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Great Idea for "handling" the Chinese Olympics

From the editors of The New Republic
These Olympics afford our athletes an opportunity that citizens of the free world rarely get: to travel to a country where speech is tightly regulated and to speak--without fear of retribution and from a significant public platform--about the injustices that country inflicts on its own citizens, as well as others. The 2008 games will provide no shortage of chances to do this. In 2006, speed skater Joey Cheek spoke about Darfur after winning his gold medal in Turin. If an athlete expressed similar sentiments to a pack of journalists next year, while adding some observations on how Beijing has facilitated the genocide, he or she would instantly command the world's attention. Similarly, a press conference called by multiple American athletes in a prominent Beijing location to discuss Chinese support for the junta in Burma would not go unnoticed. Nor would an open letter by U.S. athletes to China's leaders demanding the release of specific political prisoners--delivered in person to a top official at the games.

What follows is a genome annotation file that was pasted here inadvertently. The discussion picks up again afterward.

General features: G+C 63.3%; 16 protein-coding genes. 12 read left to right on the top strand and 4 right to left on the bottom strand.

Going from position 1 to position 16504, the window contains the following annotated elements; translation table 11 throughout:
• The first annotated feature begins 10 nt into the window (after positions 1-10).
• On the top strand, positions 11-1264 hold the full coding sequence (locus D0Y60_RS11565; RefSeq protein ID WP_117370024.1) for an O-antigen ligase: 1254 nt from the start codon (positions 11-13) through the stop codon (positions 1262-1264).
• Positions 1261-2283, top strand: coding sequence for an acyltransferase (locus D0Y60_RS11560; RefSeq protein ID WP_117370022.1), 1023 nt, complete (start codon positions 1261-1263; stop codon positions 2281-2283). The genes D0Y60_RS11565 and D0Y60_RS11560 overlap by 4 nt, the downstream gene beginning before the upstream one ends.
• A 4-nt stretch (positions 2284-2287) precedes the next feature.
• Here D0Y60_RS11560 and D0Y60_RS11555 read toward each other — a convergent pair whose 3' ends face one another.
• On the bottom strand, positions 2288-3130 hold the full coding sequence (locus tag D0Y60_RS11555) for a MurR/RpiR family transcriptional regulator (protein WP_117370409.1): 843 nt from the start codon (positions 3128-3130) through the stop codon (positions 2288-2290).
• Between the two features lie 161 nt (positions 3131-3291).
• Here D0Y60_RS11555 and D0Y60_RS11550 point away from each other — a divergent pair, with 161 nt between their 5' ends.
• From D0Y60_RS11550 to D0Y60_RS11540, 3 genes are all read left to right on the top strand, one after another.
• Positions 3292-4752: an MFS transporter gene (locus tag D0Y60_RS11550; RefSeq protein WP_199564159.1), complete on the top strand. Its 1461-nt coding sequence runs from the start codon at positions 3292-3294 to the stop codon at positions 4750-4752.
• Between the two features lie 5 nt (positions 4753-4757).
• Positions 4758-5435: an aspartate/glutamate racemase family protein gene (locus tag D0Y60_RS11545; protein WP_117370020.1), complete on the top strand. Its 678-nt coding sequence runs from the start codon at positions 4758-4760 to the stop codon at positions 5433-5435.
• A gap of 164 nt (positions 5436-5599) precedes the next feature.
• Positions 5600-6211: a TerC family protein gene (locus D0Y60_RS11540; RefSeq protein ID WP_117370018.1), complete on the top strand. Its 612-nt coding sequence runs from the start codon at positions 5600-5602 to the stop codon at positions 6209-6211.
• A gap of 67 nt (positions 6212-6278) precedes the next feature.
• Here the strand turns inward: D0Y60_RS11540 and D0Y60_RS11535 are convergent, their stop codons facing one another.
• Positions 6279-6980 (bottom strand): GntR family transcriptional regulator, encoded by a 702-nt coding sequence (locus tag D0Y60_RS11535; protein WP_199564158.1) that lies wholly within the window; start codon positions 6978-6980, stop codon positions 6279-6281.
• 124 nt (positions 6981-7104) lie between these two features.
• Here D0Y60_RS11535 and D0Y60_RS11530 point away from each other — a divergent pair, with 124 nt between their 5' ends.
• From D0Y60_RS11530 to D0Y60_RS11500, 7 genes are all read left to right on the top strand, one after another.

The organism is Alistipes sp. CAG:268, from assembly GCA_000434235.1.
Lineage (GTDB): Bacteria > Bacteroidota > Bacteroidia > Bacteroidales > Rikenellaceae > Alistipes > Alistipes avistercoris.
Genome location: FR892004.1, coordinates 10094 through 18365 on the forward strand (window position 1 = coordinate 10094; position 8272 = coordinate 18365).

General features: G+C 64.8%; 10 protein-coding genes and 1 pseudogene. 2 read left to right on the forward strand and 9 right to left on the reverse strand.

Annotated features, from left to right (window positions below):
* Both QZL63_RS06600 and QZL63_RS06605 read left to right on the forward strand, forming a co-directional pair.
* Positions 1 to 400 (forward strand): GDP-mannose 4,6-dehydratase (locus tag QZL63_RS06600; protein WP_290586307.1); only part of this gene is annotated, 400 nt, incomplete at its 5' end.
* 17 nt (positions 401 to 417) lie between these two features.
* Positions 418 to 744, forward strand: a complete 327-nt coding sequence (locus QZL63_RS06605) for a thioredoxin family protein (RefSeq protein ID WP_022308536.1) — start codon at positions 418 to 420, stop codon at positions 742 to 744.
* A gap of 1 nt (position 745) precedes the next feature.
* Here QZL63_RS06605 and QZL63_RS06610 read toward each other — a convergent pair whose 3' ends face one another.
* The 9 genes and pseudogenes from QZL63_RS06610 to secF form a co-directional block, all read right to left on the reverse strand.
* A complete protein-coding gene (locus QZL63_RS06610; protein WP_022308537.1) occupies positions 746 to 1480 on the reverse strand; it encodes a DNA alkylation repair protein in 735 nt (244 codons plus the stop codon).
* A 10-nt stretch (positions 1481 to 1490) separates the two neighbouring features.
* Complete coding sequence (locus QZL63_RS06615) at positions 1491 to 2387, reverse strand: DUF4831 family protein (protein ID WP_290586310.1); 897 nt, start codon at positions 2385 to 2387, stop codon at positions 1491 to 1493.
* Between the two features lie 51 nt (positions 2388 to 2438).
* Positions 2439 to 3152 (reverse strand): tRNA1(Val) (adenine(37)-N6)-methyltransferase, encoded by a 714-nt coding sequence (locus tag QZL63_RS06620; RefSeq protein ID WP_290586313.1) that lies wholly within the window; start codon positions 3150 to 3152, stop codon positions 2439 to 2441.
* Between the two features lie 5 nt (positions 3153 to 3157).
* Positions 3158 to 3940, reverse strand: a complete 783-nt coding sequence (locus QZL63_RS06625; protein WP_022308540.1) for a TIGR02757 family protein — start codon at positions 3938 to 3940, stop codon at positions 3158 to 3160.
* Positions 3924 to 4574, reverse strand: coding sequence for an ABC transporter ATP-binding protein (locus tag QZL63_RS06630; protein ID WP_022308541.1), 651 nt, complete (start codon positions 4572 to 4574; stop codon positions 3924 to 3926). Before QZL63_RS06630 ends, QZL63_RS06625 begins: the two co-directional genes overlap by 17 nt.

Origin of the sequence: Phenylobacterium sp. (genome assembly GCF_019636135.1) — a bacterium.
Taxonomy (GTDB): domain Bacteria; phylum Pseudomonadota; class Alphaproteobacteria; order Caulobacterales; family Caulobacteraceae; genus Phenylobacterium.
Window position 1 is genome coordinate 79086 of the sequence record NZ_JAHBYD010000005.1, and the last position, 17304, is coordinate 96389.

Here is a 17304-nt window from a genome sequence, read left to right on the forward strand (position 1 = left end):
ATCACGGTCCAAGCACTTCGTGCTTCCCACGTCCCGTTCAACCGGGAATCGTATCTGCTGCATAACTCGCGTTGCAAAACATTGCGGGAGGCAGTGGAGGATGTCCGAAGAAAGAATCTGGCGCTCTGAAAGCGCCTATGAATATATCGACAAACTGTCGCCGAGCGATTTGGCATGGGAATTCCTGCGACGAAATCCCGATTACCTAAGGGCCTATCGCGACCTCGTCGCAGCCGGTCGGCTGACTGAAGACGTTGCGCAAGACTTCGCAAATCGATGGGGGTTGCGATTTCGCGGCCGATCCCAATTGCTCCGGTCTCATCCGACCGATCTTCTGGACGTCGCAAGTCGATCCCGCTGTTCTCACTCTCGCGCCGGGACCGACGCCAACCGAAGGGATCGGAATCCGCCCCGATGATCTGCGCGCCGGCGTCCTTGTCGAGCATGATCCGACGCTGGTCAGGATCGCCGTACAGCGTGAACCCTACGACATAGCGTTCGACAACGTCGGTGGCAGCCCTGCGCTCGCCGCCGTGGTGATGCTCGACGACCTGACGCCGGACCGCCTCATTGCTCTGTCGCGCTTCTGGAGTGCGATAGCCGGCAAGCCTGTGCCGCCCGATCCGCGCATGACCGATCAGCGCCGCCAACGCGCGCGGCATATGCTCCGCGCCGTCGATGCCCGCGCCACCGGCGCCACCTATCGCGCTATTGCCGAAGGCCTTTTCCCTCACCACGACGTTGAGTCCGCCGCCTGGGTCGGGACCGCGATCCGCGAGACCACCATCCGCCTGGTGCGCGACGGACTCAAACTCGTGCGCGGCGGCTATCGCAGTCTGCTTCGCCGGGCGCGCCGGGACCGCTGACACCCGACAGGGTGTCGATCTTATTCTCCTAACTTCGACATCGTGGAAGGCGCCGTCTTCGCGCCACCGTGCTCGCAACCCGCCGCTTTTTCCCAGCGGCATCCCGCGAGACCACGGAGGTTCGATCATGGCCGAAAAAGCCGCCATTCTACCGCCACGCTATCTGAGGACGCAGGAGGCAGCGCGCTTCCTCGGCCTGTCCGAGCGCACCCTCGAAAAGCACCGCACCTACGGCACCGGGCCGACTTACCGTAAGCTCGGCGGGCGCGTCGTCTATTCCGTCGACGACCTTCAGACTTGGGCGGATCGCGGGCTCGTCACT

Of course, China tightly controls domestic media, which means these displays would not necessarily reach average citizens. But there are ways around this problem. Chinese-language banners unfurled by athletes at the opening ceremonies that call for the government to permit free speech, t-shirts slipped on during medal ceremonies that carry messages of solidarity with Chinese dissidents--these gestures could reach tens of thousands of spectators and, through word of mouth, many more. And, even if such images are seen only by a tiny fraction of China's population, they will invariably be viewed by millions around the world--perhaps becoming iconic symbols of resistance, like the famous shot of black athletes with their fists raised at the 1968 Olympics. This would itself be valuable. The men who rule China are brutal, but they are also insecure; and they value these Olympics mainly as a chance to cement their status as respectable members of the world community. If, rather than a point of pride, the Beijing games become a point of controversy or debate or even shame, it could provoke these autocrats to rethink their behavior.

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